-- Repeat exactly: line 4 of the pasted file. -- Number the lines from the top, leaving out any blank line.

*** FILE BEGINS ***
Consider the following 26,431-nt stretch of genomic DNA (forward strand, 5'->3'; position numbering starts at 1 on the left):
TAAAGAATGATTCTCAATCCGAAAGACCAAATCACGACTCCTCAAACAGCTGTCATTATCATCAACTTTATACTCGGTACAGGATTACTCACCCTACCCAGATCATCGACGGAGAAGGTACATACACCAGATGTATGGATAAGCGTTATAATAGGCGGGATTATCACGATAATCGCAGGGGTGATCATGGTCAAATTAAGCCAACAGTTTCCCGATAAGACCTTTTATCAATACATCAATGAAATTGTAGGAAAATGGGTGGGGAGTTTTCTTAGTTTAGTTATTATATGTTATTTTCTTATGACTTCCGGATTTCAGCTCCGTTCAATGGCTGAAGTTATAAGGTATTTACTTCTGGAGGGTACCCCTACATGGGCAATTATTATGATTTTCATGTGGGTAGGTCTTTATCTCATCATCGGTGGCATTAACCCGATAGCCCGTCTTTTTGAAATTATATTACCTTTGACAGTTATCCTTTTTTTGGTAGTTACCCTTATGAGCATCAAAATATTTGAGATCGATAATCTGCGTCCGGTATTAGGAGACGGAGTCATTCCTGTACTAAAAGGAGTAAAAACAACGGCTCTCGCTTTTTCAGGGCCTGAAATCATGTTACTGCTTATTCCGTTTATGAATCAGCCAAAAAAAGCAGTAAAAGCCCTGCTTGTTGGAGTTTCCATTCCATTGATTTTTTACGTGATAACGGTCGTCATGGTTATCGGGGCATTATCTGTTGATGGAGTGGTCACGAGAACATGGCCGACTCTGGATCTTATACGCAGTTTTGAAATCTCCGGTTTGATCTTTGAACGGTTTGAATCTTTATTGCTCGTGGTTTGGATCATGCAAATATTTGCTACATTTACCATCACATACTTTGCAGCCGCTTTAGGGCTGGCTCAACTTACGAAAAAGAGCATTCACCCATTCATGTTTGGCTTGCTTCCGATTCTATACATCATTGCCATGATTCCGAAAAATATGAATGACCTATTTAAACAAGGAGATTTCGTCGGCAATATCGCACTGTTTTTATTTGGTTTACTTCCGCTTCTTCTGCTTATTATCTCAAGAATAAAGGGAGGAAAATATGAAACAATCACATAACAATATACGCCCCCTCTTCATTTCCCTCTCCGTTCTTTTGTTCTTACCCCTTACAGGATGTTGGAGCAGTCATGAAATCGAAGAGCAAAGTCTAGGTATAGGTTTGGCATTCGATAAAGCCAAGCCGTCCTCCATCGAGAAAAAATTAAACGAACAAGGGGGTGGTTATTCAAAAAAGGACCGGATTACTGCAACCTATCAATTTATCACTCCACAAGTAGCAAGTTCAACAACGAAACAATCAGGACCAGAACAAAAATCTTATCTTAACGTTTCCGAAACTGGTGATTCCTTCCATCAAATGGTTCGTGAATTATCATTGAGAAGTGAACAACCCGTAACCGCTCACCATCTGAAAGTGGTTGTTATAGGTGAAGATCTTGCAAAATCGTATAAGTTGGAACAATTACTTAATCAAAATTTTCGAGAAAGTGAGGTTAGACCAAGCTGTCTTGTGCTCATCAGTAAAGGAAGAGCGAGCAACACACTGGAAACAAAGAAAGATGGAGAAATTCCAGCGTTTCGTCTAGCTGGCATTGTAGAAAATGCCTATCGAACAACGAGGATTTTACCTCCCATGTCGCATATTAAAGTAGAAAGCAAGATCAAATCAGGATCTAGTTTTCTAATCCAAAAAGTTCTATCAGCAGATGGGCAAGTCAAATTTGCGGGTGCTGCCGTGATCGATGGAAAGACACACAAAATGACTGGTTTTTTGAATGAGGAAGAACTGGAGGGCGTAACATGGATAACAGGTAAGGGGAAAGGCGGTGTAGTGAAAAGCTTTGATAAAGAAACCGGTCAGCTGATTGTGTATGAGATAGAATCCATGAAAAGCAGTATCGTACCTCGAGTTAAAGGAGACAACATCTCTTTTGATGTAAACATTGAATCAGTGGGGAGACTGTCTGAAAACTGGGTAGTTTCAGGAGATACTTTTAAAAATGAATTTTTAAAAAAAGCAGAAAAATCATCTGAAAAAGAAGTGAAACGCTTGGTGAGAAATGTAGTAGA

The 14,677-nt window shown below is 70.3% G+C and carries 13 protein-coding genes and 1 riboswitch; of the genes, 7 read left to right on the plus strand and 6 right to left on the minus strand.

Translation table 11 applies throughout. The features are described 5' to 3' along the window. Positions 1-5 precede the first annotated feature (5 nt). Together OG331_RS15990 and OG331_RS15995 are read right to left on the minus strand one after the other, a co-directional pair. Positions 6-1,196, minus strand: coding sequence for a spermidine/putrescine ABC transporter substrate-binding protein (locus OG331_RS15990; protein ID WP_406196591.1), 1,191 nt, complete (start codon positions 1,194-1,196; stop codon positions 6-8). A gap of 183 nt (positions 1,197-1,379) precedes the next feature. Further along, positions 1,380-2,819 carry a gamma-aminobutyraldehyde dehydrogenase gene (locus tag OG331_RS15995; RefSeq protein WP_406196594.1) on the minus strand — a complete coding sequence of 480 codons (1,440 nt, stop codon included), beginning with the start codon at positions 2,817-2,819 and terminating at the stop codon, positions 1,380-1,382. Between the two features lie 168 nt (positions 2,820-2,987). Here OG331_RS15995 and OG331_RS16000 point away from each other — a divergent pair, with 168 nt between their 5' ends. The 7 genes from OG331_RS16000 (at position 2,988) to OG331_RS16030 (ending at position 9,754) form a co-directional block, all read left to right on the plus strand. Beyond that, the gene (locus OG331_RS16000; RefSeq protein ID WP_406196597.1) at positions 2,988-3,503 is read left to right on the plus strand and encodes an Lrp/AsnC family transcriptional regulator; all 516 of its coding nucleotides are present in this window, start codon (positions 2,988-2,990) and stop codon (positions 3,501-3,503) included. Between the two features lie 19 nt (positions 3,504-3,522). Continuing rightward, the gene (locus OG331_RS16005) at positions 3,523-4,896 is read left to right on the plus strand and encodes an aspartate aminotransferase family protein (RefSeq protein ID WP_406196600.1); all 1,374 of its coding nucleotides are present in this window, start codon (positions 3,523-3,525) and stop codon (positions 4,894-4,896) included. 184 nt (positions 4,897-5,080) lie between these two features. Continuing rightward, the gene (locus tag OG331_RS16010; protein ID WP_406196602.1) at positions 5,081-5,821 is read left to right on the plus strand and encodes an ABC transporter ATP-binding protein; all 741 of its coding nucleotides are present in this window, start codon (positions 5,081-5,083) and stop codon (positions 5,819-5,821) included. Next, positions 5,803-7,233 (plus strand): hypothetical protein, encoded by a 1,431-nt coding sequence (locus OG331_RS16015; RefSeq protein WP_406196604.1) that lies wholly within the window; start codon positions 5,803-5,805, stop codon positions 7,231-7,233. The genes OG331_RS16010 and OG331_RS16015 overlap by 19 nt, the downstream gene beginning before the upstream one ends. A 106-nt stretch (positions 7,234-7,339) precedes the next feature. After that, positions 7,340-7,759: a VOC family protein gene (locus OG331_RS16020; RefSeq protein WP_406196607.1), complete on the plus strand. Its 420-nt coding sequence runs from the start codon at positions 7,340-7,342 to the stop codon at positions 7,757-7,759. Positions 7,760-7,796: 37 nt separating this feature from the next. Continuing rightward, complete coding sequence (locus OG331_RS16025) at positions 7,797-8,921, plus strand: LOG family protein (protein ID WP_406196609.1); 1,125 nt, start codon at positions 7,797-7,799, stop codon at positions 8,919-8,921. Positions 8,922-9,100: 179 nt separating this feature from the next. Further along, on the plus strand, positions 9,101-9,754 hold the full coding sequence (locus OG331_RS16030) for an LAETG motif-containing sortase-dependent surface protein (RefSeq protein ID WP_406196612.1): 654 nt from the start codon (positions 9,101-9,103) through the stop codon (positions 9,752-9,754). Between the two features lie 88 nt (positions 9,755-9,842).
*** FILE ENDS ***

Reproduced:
Translation table 11 applies throughout. The features are described 5' to 3' along the window. Positions 1-5 precede the first annotated feature (5 nt). Together OG331_RS15990 and OG331_RS15995 are read right to left on the minus strand one after the other, a co-directional pair. Positions 6-1,196, minus strand: coding sequence for a spermidine/putrescine ABC transporter substrate-binding protein (locus OG331_RS15990; protein ID WP_406196591.1), 1,191 nt, complete (start codon positions 1,194-1,196; stop codon positions 6-8). A gap of 183 nt (positions 1,197-1,379) precedes the next feature. Further along, positions 1,380-2,819 carry a gamma-aminobutyraldehyde dehydrogenase gene (locus tag OG331_RS15995; RefSeq protein WP_406196594.1) on the minus strand — a complete coding sequence of 480 codons (1,440 nt, stop codon included), beginning with the start codon at positions 2,817-2,819 and terminating at the stop codon, positions 1,380-1,382. Between the two features lie 168 nt (positions 2,820-2,987). Here OG331_RS15995 and OG331_RS16000 point away from each other — a divergent pair, with 168 nt between their 5' ends. The 7 genes from OG331_RS16000 (at position 2,988) to OG331_RS16030 (ending at position 9,754) form a co-directional block, all read left to right on the plus strand. Beyond that, the gene (locus OG331_RS16000; RefSeq protein ID WP_406196597.1) at positions 2,988-3,503 is read left to right on the plus strand and encodes an Lrp/AsnC family transcriptional regulator; all 516 of its coding nucleotides are present in this window, start codon (positions 2,988-2,990) and stop codon (positions 3,501-3,503) included. Between the two features lie 19 nt (positions 3,504-3,522). Continuing rightward, the gene (locus OG331_RS16005) at positions 3,523-4,896 is read left to right on the plus strand and encodes an aspartate aminotransferase family protein (RefSeq protein ID WP_406196600.1); all 1,374 of its coding nucleotides are present in this window, start codon (positions 3,523-3,525) and stop codon (positions 4,894-4,896) included. 184 nt (positions 4,897-5,080) lie between these two features. Continuing rightward, the gene (locus tag OG331_RS16010; protein ID WP_406196602.1) at positions 5,081-5,821 is read left to right on the plus strand and encodes an ABC transporter ATP-binding protein; all 741 of its coding nucleotides are present in this window, start codon (positions 5,081-5,083) and stop codon (positions 5,819-5,821) included. Next, positions 5,803-7,233 (plus strand): hypothetical protein, encoded by a 1,431-nt coding sequence (locus OG331_RS16015; RefSeq protein WP_406196604.1) that lies wholly within the window; start codon positions 5,803-5,805, stop codon positions 7,231-7,233. The genes OG331_RS16010 and OG331_RS16015 overlap by 19 nt, the downstream gene beginning before the upstream one ends. A 106-nt stretch (positions 7,234-7,339) precedes the next feature. After that, positions 7,340-7,759: a VOC family protein gene (locus OG331_RS16020; RefSeq protein WP_406196607.1), complete on the plus strand. Its 420-nt coding sequence runs from the start codon at positions 7,340-7,342 to the stop codon at positions 7,757-7,759. Positions 7,760-7,796: 37 nt separating this feature from the next. Continuing rightward, complete coding sequence (locus OG331_RS16025) at positions 7,797-8,921, plus strand: LOG family protein (protein ID WP_406196609.1); 1,125 nt, start codon at positions 7,797-7,799, stop codon at positions 8,919-8,921. Positions 8,922-9,100: 179 nt separating this feature from the next. Further along, on the plus strand, positions 9,101-9,754 hold the full coding sequence (locus OG331_RS16030) for an LAETG motif-containing sortase-dependent surface protein (RefSeq protein ID WP_406196612.1): 654 nt from the start codon (positions 9,101-9,103) through the stop codon (positions 9,752-9,754). Between the two features lie 88 nt (positions 9,755-9,842).